And Barrett has no illusions about what the BFAN might accomplish. The entire financial services industry has to make a sustained effort to force change, he said. “We’re not going to make a dent, as one firm.”

By the same token, BFAN wants to network with similar groups in the industry.

“We’re looking to attract other organizations, with some sort of working arrangement,” Barrett said. The BFAN is connecting with the Association of African American Financial Advisors (known as “Quad-A”), which held its first conference last fall. The Financial Planning Association also has a diversity effort.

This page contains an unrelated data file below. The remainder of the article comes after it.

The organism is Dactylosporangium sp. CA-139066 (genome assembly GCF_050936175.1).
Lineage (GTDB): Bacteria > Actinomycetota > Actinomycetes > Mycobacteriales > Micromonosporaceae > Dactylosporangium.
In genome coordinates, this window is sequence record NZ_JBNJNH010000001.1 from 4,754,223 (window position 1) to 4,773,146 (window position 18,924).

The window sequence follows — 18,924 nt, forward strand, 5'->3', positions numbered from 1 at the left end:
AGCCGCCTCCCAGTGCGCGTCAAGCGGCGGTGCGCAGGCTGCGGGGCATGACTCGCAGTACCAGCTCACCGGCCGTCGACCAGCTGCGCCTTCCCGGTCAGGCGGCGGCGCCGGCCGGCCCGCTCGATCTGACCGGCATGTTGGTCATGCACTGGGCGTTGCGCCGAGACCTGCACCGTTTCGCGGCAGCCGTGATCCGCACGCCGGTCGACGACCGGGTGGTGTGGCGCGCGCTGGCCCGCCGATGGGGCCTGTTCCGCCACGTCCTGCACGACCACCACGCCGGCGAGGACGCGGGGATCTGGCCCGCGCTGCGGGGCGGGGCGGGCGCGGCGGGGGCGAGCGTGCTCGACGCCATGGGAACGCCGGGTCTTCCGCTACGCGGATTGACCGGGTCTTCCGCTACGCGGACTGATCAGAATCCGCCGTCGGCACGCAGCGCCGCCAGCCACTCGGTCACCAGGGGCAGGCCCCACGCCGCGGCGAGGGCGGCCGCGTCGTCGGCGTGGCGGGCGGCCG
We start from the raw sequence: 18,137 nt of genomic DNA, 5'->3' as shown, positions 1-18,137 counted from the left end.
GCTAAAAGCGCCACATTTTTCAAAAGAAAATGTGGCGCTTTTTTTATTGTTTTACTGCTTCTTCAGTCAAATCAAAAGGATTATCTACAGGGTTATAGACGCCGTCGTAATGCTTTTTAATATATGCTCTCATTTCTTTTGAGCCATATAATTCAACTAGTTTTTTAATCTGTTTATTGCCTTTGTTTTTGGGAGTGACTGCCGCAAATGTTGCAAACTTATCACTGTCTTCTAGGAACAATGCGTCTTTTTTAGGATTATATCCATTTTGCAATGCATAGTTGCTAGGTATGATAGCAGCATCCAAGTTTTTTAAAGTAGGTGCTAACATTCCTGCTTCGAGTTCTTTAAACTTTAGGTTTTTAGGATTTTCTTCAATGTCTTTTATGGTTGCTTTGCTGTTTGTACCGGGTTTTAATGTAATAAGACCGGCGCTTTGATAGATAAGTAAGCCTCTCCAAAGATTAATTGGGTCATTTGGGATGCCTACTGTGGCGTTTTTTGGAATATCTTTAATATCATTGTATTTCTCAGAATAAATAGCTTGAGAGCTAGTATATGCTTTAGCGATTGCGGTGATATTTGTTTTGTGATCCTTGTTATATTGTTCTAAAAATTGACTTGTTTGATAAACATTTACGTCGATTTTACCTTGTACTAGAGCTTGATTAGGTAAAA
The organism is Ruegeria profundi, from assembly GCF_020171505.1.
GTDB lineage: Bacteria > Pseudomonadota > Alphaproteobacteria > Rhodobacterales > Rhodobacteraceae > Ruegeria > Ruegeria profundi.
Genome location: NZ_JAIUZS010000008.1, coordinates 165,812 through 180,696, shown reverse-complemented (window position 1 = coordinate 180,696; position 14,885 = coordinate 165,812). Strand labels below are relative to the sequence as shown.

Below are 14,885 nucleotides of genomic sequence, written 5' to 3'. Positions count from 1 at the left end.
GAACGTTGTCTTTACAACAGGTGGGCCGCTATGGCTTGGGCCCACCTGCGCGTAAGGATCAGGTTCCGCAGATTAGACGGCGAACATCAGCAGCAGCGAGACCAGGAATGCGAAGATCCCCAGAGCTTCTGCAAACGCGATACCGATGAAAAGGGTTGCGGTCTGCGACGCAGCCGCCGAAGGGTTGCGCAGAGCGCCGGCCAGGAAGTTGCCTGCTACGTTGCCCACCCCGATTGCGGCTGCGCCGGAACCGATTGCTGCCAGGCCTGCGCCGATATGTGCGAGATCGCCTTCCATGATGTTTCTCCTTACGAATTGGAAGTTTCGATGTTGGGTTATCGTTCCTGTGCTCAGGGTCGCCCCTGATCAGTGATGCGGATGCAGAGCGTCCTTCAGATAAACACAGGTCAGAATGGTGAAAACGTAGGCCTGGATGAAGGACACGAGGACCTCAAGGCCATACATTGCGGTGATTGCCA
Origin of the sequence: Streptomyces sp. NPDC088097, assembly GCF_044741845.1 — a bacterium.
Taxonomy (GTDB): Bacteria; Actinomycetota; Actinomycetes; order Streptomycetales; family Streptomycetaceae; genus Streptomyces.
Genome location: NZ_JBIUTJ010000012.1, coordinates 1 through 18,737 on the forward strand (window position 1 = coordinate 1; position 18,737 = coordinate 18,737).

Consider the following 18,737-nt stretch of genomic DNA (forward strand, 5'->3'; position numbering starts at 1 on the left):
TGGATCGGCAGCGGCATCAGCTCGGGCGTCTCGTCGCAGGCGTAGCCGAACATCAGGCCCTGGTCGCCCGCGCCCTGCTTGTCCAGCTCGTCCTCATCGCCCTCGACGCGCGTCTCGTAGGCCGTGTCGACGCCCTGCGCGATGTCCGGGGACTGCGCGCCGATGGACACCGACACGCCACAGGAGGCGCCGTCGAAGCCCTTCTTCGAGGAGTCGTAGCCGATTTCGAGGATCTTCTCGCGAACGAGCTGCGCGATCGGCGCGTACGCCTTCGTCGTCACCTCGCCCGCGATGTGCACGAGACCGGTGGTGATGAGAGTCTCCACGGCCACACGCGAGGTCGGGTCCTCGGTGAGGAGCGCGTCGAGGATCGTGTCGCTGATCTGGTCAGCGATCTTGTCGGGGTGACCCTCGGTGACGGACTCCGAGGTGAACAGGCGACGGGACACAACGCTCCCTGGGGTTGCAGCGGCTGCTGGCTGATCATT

But for the most part, “we’re all doing our own thing,” Barrett said.

As far as individual firms go, they should avoid hiring quotas.

“The second you have quota, you dilute the talent pool, so it becomes a matter of numbers, not quality,” Barrett said.

Barrett thinks firms should look for candidates in related fields. Research shows people with a financial services background have higher levels of success, so sales assistants, bank brokers and people with some internship experience can be good prospects.

Retired military personnel have done well with second careers in the industry, “and those populations tend to be more diverse,” he added.

That kind of “proactive sourcing is hardest to do, but it’s also more effective” than trolling for résumés, Barrett added.

Everyone has heard why diversity is important for business reasons, what with the “browning” of America and the growing wealth among minority populations.